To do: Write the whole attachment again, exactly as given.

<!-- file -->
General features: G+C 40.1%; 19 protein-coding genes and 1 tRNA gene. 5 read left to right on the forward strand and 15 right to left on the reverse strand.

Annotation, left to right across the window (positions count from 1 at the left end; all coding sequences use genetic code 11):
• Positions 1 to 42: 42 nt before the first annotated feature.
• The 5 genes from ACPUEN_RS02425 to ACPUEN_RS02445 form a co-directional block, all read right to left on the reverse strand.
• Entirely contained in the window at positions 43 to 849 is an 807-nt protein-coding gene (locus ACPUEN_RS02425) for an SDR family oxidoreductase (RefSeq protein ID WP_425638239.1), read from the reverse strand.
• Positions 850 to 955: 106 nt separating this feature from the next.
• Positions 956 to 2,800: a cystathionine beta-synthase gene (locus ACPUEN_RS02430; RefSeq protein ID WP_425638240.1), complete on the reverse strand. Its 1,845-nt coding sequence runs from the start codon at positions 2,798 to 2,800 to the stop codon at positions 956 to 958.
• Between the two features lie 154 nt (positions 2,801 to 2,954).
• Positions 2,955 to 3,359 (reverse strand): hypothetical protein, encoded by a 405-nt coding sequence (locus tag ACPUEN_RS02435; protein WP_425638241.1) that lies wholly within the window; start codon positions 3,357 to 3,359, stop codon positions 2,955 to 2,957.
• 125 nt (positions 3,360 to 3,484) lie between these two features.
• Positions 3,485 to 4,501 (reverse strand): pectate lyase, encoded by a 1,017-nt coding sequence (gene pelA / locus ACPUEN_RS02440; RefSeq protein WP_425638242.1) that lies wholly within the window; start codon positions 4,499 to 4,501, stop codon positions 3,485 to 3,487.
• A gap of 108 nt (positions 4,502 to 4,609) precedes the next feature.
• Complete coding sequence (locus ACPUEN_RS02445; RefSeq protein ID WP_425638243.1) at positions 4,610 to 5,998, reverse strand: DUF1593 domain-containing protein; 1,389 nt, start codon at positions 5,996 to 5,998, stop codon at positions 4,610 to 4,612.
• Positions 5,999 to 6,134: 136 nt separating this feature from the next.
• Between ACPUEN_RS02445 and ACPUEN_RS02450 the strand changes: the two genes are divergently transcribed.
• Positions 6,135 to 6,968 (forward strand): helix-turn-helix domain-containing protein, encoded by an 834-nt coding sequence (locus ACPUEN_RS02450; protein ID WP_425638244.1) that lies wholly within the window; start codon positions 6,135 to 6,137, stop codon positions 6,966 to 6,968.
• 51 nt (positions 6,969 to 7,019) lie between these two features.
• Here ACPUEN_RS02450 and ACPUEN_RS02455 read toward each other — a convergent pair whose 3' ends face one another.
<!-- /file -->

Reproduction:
General features: G+C 40.1%; 19 protein-coding genes and 1 tRNA gene. 5 read left to right on the forward strand and 15 right to left on the reverse strand.

Annotation, left to right across the window (positions count from 1 at the left end; all coding sequences use genetic code 11):
• Positions 1 to 42: 42 nt before the first annotated feature.
• The 5 genes from ACPUEN_RS02425 to ACPUEN_RS02445 form a co-directional block, all read right to left on the reverse strand.
• Entirely contained in the window at positions 43 to 849 is an 807-nt protein-coding gene (locus ACPUEN_RS02425) for an SDR family oxidoreductase (RefSeq protein ID WP_425638239.1), read from the reverse strand.
• Positions 850 to 955: 106 nt separating this feature from the next.
• Positions 956 to 2,800: a cystathionine beta-synthase gene (locus ACPUEN_RS02430; RefSeq protein ID WP_425638240.1), complete on the reverse strand. Its 1,845-nt coding sequence runs from the start codon at positions 2,798 to 2,800 to the stop codon at positions 956 to 958.
• Between the two features lie 154 nt (positions 2,801 to 2,954).
• Positions 2,955 to 3,359 (reverse strand): hypothetical protein, encoded by a 405-nt coding sequence (locus tag ACPUEN_RS02435; protein WP_425638241.1) that lies wholly within the window; start codon positions 3,357 to 3,359, stop codon positions 2,955 to 2,957.
• 125 nt (positions 3,360 to 3,484) lie between these two features.
• Positions 3,485 to 4,501 (reverse strand): pectate lyase, encoded by a 1,017-nt coding sequence (gene pelA / locus ACPUEN_RS02440; RefSeq protein WP_425638242.1) that lies wholly within the window; start codon positions 4,499 to 4,501, stop codon positions 3,485 to 3,487.
• A gap of 108 nt (positions 4,502 to 4,609) precedes the next feature.
• Complete coding sequence (locus ACPUEN_RS02445; RefSeq protein ID WP_425638243.1) at positions 4,610 to 5,998, reverse strand: DUF1593 domain-containing protein; 1,389 nt, start codon at positions 5,996 to 5,998, stop codon at positions 4,610 to 4,612.
• Positions 5,999 to 6,134: 136 nt separating this feature from the next.
• Between ACPUEN_RS02445 and ACPUEN_RS02450 the strand changes: the two genes are divergently transcribed.
• Positions 6,135 to 6,968 (forward strand): helix-turn-helix domain-containing protein, encoded by an 834-nt coding sequence (locus ACPUEN_RS02450; protein ID WP_425638244.1) that lies wholly within the window; start codon positions 6,135 to 6,137, stop codon positions 6,966 to 6,968.
• 51 nt (positions 6,969 to 7,019) lie between these two features.
• Here ACPUEN_RS02450 and ACPUEN_RS02455 read toward each other — a convergent pair whose 3' ends face one another.